The organising committee and the IAAF delegate did not carry out their responsibilities.
The MAAU, however, flopped in not making arrangements to retain the squad after they were told about the postponed medals presentation ceremony.
This is when you think how much worse it could get. The plight of the newly-installed SEA Games 4x400 metres gold medallists gets us thinking how much longer taxpayers can tolerate incompetence by officials.
Sports officials on jollies at the SEA Games, expensive non-producers, have sparked yet another parable for all that is wrong with team management: a tale of ineptness and waste that those responsible should be shamed.
The word ‘blunder’ is over used. This is, however, a true blunder. But so casual is the attitude to the letdown of the four lads that no one is being held to account, and the careers of those involved carries on as if nothing had gone wrong.
The quartet of Lasaleh, Kannathsan, Rosley and Yuvaaraj had promised to deliver the ultimate performance, the one which would lift them beyond compare. That performance was delivered.
Their gold medal achievement was always about the underdog. They bowed. They beamed with sheer pleasure. They knew they had achieved something stunning.
The boys were B-listers having failed to meet the timing of the third placed team in the last Games, which if they did would have earned them A category under the Olympic Council of Malaysia (OCM) qualification.
The MAAU’s heart might be failing. The MAAU might even be on its way to intensive care, but the ‘shock’ of this quartet’s splendid victory will hopefully resuscitate the competitiveness and spirit of our athletes and bring team management back to life and usefulness.
Till then, everything smacks of extraordinary failure of leadership: that the athletes were not on the rostrum to bask in their moment of glory for the medal presentation ceremony; that they had to fly back because their tickets had been booked for the return flight; that the MAAU’s attempts to reschedule their flight were futile.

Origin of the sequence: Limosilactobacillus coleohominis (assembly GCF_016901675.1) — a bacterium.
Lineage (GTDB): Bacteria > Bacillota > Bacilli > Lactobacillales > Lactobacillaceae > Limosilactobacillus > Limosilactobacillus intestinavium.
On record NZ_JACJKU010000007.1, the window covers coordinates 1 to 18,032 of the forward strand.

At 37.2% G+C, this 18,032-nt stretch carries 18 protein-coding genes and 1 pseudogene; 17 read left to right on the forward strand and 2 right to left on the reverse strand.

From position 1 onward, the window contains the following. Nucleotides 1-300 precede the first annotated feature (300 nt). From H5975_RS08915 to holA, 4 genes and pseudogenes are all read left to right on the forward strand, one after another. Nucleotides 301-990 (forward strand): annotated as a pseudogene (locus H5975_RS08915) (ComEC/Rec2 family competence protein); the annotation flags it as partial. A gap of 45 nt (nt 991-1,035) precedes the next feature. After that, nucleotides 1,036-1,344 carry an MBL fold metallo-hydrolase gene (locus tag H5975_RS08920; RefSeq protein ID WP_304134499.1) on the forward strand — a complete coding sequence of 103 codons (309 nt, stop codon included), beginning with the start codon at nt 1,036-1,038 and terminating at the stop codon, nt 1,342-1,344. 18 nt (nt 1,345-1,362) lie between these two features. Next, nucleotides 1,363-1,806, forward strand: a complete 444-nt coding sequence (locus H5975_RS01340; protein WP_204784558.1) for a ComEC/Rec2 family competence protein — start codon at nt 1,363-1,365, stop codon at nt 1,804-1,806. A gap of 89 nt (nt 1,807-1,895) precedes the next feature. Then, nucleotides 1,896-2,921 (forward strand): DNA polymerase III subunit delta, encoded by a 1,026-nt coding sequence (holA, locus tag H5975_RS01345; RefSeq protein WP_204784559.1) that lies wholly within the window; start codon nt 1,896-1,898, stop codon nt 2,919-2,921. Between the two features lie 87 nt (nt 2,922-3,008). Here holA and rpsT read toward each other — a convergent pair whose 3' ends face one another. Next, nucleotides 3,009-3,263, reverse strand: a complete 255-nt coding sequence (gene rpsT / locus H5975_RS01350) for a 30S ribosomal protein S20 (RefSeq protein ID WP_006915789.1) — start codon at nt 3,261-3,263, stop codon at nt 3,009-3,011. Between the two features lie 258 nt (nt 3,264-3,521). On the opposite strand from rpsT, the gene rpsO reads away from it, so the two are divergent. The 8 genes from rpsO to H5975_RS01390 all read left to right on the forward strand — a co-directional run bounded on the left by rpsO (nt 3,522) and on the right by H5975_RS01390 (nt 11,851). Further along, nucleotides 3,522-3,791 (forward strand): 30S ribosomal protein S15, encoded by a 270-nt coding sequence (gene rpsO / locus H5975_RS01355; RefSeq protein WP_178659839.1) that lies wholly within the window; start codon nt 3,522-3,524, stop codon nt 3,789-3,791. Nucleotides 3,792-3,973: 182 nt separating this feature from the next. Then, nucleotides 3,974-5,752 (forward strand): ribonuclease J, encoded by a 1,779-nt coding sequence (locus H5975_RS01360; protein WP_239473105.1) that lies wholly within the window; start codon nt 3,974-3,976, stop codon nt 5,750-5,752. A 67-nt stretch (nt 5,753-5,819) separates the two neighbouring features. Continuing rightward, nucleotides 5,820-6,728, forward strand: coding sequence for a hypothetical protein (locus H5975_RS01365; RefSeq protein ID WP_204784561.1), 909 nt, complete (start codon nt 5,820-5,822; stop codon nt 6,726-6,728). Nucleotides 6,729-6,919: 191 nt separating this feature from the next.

It was flawed from the outset and reeks of poor planning and disrespect for the athletes.
Clearly, it shows that the MAAU leadership is weak and has lost credibility, especially when its own athletes vent their frustration at the state of affairs of athletics in the country.
The nation’s fury burst out in a flood of invective of a kind the MAAU and certain sports bodies are accustomed to hearing.
No one was saying sorry. Everyone had an excuse and there was even this ludicrous proposal by chef de mission Naim Mohamad to hold a special function to honour the quartet in Kuala Lumpur.
“We will set up a podium and they will be presented with their medals after which the national anthem will be played. It will be held exactly like the medal presentation ceremony.” Sir, I trust you will be standing by their side during the ceremony.
Sir, how come you did not know that the medal presentation ceremony had been changed? You told the media: “This has all happened because of the last minute inclusion of the four athletes. Since they came under Category B, they were put on a fly-in the first day and fly out the next day after the event. Out ticketing agent followed the flight advice given by the MAAU.”
Sir, you said the MAAU should have known in advance the time of the medal presentation. Did you as leader of our contingent?
I ask: One night in Jakarta too much to ask for four lads who provided that endearing, heroic moment in this SEA Games?
Or should I ask: Why a special flight for the Malaysian football squad back home after the final against Indonesia tonight?
The special flight should have been for Lasaleh, Kannathsan, Rosley and Yuvaaraj.